Japanese UD is highly sophisticated, but I would like Japan to strengthen its informational aspects.
Director of Info-Handicap: Luxembourg
Interviewer: Kazuaki Kitamura (Information Exchange Center / Okamura Corporation)
Interview date: Nov. 13, 2014 PM 12:20-
— What are the characteristics of the Universal Designs (UD) in your country of origin? (Characteristics that the country can be proud of or that have been made widespread)
Silvio Sagramola: First, in our country in Luxembourg, instead of the term UD, we say Design For All, and it has become something that is rather approached from its political and social aspects, and which is not yet anchored at the industrial levels. This can be a bit of a problem when politicians would talk about Design For All, and although the people understand the idea linked to that concept, the level of practical knowledge on this term is quite low, and there is the problem that this concept is not being systematically implemented.
—What kinds of problems are you facing in order to help spread Design For All?
Silvio Sagramola: Info-Handicap, which I belong to, serves like a national information center for Luxembourg. Among our roles, we focus on such activities as providing training on how to apply Design for All approaches towards a better inclusion of people with disabilities. For example, one of our clients, is the national railway company, and we give training to their newly hired employees. Among our trainers are also people with disabilities, and I think this is very important for the trainees, as they do better understand how people with disabilities are excluded by different types of obstacles. But we do not only focus on the needs of people with disabilities, but also the needs of a variety of different people. We try to explain that, by removing such obstacles, we can improve the quality and provide a more comfortable life for everyone.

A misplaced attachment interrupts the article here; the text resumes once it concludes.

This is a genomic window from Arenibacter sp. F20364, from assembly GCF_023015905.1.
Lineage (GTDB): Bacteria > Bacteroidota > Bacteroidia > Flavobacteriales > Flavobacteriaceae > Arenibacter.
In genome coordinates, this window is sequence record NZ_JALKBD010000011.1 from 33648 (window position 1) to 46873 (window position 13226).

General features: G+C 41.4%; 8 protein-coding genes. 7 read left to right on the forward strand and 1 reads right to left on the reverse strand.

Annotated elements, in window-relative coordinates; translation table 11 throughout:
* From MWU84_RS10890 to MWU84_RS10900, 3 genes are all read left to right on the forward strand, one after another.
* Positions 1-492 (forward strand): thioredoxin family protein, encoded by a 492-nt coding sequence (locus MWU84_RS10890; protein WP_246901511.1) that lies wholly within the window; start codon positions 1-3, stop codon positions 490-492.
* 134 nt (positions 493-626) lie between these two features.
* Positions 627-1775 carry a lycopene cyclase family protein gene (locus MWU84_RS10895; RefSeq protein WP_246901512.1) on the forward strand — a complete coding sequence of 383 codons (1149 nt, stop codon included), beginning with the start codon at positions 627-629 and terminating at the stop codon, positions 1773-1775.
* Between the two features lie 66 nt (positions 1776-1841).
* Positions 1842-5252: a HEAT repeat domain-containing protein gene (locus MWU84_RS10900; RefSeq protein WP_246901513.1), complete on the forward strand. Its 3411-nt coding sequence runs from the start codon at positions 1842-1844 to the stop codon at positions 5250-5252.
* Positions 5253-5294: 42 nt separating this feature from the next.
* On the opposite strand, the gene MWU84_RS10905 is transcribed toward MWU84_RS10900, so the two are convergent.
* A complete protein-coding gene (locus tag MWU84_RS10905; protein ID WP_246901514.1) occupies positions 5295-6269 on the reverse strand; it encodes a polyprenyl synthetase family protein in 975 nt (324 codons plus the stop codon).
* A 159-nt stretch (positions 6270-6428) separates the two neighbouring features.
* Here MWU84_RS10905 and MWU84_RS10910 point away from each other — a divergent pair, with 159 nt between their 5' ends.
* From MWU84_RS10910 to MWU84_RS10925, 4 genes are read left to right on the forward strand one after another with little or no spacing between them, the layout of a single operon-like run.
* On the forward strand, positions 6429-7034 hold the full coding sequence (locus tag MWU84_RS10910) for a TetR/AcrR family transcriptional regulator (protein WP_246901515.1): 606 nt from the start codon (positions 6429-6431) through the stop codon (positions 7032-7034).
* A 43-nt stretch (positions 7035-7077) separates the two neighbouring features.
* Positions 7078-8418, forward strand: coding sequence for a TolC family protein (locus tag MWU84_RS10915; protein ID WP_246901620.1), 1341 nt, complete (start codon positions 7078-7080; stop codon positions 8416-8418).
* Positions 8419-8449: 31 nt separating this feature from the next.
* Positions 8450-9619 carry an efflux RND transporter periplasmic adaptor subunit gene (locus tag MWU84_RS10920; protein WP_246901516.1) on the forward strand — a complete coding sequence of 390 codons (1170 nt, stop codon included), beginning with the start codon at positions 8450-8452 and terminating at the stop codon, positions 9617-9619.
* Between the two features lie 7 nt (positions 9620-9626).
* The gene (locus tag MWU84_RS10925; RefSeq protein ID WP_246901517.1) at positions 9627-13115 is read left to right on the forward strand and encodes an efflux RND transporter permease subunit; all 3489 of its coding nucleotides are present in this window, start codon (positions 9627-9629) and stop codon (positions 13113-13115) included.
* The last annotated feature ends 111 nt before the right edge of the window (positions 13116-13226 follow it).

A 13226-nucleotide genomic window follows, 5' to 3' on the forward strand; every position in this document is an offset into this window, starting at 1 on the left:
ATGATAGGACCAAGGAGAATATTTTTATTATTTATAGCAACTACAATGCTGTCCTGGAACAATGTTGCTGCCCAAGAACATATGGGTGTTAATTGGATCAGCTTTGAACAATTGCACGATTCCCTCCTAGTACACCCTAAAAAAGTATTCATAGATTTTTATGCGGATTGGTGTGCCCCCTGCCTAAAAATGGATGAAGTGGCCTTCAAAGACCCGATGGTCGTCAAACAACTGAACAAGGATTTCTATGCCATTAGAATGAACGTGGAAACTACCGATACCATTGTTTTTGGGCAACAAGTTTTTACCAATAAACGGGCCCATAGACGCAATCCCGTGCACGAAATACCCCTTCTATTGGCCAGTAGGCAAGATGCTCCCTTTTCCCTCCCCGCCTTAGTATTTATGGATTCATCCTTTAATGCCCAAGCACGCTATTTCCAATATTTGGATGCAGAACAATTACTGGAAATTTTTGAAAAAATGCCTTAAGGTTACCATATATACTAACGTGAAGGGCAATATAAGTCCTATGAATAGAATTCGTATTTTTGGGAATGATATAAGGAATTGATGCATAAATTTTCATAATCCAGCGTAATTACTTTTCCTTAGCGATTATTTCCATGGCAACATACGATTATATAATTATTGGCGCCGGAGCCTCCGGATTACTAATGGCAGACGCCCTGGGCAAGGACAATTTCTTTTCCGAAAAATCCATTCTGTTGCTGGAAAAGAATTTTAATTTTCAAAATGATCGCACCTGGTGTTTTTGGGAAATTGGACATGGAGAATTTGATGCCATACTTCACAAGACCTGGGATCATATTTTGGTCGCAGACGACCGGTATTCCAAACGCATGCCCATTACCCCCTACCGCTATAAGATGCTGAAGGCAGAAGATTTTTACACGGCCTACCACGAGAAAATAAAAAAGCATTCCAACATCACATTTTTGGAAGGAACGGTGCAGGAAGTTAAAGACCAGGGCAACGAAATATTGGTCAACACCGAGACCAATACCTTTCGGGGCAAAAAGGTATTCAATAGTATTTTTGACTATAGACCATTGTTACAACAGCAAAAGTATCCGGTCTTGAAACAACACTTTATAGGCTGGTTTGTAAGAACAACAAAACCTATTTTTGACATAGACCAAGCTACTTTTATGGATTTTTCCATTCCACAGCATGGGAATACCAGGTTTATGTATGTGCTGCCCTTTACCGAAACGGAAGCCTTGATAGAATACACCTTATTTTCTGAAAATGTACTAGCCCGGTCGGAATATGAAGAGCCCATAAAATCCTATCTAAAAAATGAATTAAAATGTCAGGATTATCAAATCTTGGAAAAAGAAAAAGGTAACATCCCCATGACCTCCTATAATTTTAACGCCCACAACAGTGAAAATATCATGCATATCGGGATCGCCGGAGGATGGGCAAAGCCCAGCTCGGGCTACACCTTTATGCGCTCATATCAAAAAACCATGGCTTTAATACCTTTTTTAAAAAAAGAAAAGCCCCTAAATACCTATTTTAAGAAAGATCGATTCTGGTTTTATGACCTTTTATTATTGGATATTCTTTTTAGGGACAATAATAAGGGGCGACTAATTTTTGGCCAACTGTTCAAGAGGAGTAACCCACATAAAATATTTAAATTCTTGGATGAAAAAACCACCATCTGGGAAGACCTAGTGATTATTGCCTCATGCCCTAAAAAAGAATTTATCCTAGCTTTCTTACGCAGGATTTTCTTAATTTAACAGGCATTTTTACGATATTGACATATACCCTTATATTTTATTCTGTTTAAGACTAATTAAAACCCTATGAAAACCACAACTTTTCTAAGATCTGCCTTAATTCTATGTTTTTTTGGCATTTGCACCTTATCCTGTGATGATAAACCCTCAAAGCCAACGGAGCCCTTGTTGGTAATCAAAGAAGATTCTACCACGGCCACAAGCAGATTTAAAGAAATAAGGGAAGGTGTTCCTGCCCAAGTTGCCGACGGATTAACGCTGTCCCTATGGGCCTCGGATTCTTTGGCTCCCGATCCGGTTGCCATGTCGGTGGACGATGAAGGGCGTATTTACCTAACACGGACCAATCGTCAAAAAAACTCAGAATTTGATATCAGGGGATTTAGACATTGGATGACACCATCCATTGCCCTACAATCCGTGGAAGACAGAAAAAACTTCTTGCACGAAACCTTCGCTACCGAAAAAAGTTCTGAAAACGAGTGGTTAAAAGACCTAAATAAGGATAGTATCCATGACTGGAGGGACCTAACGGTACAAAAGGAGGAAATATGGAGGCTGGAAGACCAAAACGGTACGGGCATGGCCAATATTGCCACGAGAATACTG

—What are your impressions on UD in Japan from having heard the presentations and seen the corporate displays at this conference?
Silvio Sagramola: I feel that I myself have not seen enough about UD in Japan, but what I understood from this conference is that the level that is being realized in Japan is very high. It is so compared to Luxembourg, and also to other countries that I visited since I coordinate the EuCAN network (European Concept for Accessibility Network). What I have seen in Japan is at a higher level than what I have seen in various countries in Europe. I mentioned earlier that UD is often approached from a more social and political side, but in Japan, I think it is actually being implemented in a more systematic way. Design For All and UD are visible through a huge diversity of technical solutions, and I think that is what is unique about Japan.
—Having seen the city of Tokyo, what do you think is the level of dissemination of UD?
Silvio Sagramola: I have a very good impression. The only problem I noticed was with the signage. Some of the information is only provided in the Japanese language, so I found it a little difficult to understand for people from outside of Japan. On the other hand, with regards to trains and subways, it is very easy to use them once you understand how the system with colours and numbers works, and they also have English information, which I thought was good. I thought it would be good if the language issue can be improved within the city as well. As for the posters and initiatives that received awards at this conference, unfortunately, some of them were only in Japanese. In such cases, we can only understand the illustrations, so I felt that it was unfortunate that even if we are very interested in its content, we are unable to acquire more information about it because of the language issue.
—The Olympic and Paralympic Games will be held in Tokyo in 2020. Please give us your opinions and advice on what IAUD should do in preparation for the games.
Silvio Sagramola: What I felt from having come to Japan is that everyone truly has a passionate sense of expectation. I think it is wonderful that the people want to make the Olympics and Paralympics more connected. I also read the vision of the Olympics committee on their website, and it talked about passing on the heritage of the games to the future generations, and I was impressed by that. I think it is very important to think about the future, and I think this type of thinking is wonderful. As for advice, I mentioned this earlier, but I think that would be in the information aspect. For example, it would be nice if you could have a facility that would provide road directions. I think you have achieved a very high level already for other aspects.
— Thank you very much.
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